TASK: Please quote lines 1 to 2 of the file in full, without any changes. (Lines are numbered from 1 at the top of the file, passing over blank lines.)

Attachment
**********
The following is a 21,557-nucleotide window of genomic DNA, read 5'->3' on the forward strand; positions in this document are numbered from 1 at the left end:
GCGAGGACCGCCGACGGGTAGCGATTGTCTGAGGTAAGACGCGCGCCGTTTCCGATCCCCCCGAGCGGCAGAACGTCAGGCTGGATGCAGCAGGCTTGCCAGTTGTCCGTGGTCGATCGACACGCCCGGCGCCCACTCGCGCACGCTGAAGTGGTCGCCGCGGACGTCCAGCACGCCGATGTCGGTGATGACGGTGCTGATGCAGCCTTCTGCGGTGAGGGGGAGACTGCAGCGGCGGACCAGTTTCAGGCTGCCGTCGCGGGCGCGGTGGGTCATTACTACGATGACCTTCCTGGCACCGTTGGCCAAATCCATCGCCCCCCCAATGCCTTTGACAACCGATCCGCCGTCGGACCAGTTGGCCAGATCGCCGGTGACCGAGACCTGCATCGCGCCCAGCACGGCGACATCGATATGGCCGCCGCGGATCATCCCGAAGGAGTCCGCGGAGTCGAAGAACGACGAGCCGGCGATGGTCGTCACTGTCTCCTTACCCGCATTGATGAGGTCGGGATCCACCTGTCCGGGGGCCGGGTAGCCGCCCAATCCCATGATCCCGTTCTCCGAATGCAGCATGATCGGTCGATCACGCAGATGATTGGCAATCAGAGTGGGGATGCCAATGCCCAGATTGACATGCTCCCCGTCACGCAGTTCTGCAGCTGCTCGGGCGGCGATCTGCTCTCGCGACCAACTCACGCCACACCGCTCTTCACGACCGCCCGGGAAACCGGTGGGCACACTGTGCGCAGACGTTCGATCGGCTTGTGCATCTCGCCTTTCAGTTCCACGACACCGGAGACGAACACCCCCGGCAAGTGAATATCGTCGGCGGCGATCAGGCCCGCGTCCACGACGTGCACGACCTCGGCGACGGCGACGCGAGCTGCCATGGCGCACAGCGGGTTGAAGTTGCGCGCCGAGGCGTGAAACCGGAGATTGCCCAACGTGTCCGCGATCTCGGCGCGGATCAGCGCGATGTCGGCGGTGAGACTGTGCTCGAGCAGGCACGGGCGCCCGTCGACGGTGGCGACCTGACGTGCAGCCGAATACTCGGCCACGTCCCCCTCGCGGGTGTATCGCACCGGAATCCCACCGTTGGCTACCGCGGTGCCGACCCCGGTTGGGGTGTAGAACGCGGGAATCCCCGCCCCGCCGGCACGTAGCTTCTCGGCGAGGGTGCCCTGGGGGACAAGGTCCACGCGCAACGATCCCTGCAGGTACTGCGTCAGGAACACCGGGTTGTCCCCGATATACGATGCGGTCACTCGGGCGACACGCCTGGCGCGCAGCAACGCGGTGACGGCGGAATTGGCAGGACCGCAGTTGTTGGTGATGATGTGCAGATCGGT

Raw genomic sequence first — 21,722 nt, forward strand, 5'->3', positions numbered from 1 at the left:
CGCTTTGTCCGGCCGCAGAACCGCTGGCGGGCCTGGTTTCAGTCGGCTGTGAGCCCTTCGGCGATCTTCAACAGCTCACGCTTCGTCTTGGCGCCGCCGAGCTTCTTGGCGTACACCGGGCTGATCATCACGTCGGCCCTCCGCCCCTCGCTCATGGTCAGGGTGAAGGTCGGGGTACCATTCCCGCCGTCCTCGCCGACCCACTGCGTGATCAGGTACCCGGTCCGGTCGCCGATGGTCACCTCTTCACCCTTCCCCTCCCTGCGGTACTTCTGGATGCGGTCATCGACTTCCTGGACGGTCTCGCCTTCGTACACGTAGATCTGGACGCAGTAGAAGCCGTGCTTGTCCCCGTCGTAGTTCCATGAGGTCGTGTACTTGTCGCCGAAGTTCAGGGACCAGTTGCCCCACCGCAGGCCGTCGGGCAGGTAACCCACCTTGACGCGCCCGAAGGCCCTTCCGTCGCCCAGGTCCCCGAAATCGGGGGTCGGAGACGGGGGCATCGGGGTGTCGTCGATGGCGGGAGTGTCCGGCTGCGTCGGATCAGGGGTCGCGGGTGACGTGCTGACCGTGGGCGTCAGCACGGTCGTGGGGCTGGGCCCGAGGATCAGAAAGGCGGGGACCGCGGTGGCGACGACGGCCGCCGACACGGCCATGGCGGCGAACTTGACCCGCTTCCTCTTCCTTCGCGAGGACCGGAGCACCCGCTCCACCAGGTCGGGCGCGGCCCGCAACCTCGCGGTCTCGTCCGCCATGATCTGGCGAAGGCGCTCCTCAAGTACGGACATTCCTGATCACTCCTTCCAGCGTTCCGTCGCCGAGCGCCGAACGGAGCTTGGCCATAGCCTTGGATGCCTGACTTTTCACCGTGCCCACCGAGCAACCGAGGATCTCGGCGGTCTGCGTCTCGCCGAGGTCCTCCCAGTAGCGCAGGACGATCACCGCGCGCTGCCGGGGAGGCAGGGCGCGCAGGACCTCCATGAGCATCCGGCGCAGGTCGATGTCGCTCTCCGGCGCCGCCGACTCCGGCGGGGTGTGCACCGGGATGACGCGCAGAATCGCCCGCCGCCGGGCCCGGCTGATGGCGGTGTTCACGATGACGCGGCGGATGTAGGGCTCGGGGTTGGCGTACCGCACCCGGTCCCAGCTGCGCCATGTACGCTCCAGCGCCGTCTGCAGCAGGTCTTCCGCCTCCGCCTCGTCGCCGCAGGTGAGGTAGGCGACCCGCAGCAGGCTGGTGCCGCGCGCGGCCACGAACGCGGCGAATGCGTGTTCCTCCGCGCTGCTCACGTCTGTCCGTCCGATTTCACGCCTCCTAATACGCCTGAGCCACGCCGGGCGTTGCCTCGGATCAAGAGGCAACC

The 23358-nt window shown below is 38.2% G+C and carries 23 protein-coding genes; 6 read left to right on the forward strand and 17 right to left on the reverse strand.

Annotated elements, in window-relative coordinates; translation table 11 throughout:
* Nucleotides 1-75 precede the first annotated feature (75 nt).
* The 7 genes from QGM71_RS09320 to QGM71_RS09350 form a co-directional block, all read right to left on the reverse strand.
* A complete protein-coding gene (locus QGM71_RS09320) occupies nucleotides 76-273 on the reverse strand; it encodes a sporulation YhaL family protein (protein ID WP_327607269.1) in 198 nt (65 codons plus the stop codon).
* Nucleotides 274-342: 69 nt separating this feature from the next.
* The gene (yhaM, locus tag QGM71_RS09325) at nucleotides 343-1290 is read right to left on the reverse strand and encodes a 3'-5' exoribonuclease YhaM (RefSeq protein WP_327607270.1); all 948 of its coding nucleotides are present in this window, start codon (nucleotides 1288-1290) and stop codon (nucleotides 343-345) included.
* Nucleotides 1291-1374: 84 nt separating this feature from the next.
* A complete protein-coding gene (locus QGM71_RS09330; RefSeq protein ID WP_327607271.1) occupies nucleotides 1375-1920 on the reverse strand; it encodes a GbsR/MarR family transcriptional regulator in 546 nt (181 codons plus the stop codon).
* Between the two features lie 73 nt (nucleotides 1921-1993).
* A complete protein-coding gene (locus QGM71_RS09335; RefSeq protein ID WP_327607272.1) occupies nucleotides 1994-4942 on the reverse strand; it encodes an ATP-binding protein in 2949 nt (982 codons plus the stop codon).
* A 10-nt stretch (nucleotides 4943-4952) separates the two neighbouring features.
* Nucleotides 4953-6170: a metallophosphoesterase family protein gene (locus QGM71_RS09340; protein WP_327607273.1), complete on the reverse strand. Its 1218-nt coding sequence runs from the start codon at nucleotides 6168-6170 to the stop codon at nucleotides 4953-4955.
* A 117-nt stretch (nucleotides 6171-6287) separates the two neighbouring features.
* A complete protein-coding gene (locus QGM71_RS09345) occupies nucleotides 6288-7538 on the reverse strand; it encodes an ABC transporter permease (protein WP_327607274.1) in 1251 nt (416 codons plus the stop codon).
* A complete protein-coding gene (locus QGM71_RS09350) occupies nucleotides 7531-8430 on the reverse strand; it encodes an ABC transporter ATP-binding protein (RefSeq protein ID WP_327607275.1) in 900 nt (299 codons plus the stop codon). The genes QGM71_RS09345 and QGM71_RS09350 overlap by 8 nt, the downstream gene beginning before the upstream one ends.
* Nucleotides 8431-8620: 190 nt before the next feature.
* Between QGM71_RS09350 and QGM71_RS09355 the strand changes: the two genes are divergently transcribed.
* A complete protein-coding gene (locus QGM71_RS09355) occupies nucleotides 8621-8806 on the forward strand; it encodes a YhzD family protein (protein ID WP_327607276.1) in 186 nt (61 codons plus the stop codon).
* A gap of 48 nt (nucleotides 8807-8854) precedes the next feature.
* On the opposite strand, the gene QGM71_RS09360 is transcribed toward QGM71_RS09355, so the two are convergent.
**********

The following is a 21,557-nucleotide window of genomic DNA, read 5'->3' on the forward strand; positions in this document are numbered from 1 at the left end:
GCGAGGACCGCCGACGGGTAGCGATTGTCTGAGGTAAGACGCGCGCCGTTTCCGATCCCCCCGAGCGGCAGAACGTCAGGCTGGATGCAGCAGGCTTGCCAGTTGTCCGTGGTCGATCGACACGCCCGGCGCCCACTCGCGCACGCTGAAGTGGTCGCCGCGGACGTCCAGCACGCCGATGTCGGTGATGACGGTGCTGATGCAGCCTTCTGCGGTGAGGGGGAGACTGCAGCGGCGGACCAGTTTCAGGCTGCCGTCGCGGGCGCGGTGGGTCATTACTACGATGACCTTCCTGGCACCGTTGGCCAAATCCATCGCCCCCCCAATGCCTTTGACAACCGATCCGCCGTCGGACCAGTTGGCCAGATCGCCGGTGACCGAGACCTGCATCGCGCCCAGCACGGCGACATCGATATGGCCGCCGCGGATCATCCCGAAGGAGTCCGCGGAGTCGAAGAACGACGAGCCGGCGATGGTCGTCACTGTCTCCTTACCCGCATTGATGAGGTCGGGATCCACCTGTCCGGGGGCCGGGTAGCCGCCCAATCCCATGATCCCGTTCTCCGAATGCAGCATGATCGGTCGATCACGCAGATGATTGGCAATCAGAGTGGGGATGCCAATGCCCAGATTGACATGCTCCCCGTCACGCAGTTCTGCAGCTGCTCGGGCGGCGATCTGCTCTCGCGACCAACTCACGCCACACCGCTCTTCACGACCGCCCGGGAAACCGGTGGGCACACTGTGCGCAGACGTTCGATCGGCTTGTGCATCTCGCCTTTCAGTTCCACGACACCGGAGACGAACACCCCCGGCAAGTGAATATCGTCGGCGGCGATCAGGCCCGCGTCCACGACGTGCACGACCTCGGCGACGGCGACGCGAGCTGCCATGGCGCACAGCGGGTTGAAGTTGCGCGCCGAGGCGTGAAACCGGAGATTGCCCAACGTGTCCGCGATCTCGGCGCGGATCAGCGCGATGTCGGCGGTGAGACTGTGCTCGAGCAGGCACGGGCGCCCGTCGACGGTGGCGACCTGACGTGCAGCCGAATACTCGGCCACGTCCCCCTCGCGGGTGTATCGCACCGGAATCCCACCGTTGGCTACCGCGGTGCCGACCCCGGTTGGGGTGTAGAACGCGGGAATCCCCGCCCCGCCGGCACGTAGCTTCTCGGCGAGGGTGCCCTGGGGGACAAGGTCCACGCGCAACGATCCCTGCAGGTACTGCGTCAGGAACACCGGGTTGTCCCCGATATACGATGCGGTCACTCGGGCGACACGCCTGGCGCGCAGCAACGCGGTGACGGCGGAATTGGCAGGACCGCAGTTGTTGGTGATGATGTGCAGATCGGT